Yeah, that is interesting. Though to some extent, the post-Barry Allen Flash stories have been almost entirely about legacies, while Barry Allen proper actually did have some conceptual problems that ultimately led to them killing off (and later reviving) his wife Iris. Nice suburban middle-manager guy + accidental powering up. You could do some fun things that would be about “boring old Barry Allen” and “exciting, sexy Flash” and every once in a while the BA Flash stories riffed off that, but in minor ways. That’s a bit of what Mike Baron tried to do with Wally West, but Mark Waid’s WW Flash was a lot more interesting.

    You’re certainly right about MM’s costume, which is ghastly. It looks like he was a member of the Martian version of The Village People. The new costume is ok, except that they’ve decided to give him a skrully sort of chin, which I don’t get.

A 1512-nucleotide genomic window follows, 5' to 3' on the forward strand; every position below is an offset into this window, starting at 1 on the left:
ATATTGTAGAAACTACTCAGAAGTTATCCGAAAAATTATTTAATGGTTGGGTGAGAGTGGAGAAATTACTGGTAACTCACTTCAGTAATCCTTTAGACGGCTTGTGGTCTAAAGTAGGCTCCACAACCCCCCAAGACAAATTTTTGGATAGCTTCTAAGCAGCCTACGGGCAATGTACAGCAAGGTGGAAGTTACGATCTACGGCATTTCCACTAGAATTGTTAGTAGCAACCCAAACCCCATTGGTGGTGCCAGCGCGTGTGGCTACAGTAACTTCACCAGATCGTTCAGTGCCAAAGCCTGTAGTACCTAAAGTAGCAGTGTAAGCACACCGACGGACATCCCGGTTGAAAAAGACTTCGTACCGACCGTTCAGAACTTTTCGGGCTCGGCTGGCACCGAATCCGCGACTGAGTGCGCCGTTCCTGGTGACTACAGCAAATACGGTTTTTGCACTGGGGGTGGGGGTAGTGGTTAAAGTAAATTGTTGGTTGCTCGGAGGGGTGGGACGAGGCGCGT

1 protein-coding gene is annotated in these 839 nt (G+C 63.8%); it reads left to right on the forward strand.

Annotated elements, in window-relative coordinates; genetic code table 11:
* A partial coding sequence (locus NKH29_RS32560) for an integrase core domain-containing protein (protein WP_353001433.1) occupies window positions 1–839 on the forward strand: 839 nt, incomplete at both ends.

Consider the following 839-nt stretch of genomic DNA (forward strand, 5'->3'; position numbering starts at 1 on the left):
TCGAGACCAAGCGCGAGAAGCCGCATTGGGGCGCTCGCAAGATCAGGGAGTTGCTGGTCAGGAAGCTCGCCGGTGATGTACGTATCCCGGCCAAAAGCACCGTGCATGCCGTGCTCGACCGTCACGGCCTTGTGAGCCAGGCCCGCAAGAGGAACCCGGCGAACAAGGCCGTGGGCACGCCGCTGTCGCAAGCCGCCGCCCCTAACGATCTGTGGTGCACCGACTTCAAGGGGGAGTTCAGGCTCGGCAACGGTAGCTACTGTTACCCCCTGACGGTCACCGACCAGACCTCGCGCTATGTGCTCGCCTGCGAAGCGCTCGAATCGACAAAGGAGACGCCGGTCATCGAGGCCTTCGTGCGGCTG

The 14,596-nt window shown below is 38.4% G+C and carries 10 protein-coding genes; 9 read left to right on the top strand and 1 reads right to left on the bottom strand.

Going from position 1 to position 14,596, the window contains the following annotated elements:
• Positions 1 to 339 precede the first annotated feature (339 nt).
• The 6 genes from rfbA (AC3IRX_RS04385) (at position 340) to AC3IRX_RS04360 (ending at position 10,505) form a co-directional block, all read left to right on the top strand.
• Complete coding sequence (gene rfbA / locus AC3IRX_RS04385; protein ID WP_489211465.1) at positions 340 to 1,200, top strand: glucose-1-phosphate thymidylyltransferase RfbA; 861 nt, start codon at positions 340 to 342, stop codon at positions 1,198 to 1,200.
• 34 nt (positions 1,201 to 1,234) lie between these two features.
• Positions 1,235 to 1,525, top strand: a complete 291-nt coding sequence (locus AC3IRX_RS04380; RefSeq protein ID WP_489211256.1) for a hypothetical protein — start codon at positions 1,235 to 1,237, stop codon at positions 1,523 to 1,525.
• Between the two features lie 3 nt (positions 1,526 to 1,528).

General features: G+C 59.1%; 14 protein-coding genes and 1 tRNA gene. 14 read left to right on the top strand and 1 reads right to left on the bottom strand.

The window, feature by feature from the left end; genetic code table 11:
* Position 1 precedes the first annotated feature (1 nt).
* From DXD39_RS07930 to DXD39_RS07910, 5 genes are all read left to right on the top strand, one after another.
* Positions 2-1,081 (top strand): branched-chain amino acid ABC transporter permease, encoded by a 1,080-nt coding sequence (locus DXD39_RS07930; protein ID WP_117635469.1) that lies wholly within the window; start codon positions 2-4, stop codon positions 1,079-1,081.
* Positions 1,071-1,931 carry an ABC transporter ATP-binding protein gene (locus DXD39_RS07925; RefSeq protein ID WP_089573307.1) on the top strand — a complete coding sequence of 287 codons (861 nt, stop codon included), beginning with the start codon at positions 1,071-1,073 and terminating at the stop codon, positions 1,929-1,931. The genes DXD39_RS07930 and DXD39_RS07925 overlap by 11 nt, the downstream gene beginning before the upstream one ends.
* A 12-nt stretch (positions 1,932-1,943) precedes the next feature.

11. JasonII says:

    yeah, i haven’t read flash since the barry allen days. i used to have the comic where the reverse flash killed iris–at a costume party–no one suspected he was really the villian. maybe part of the flash’s appeal was his rogue’s gallery. i would say his was second best in the dc universe (next to batman’s). maybe that’s what MM needs: better villians. villians certainly have a way of highlighting the heroes.

  12. Timothy Burke says:

    Yeah, that’s really true: the Flash had a great Rogues Gallery. The Martian Manhunter has really had almost none, though again, John Ostrander made a good try at giving him some. The problem is that developing enemies for a protagonist is hard if the protagonist doesn’t have a clear identity of his own. Good enemies riff off of or contrast against the hero. I suppose that isn’t entirely the case with the Flash, except that his enemies were colorfully weird as opposed to his relative personal blandness.

  13. moxmas says: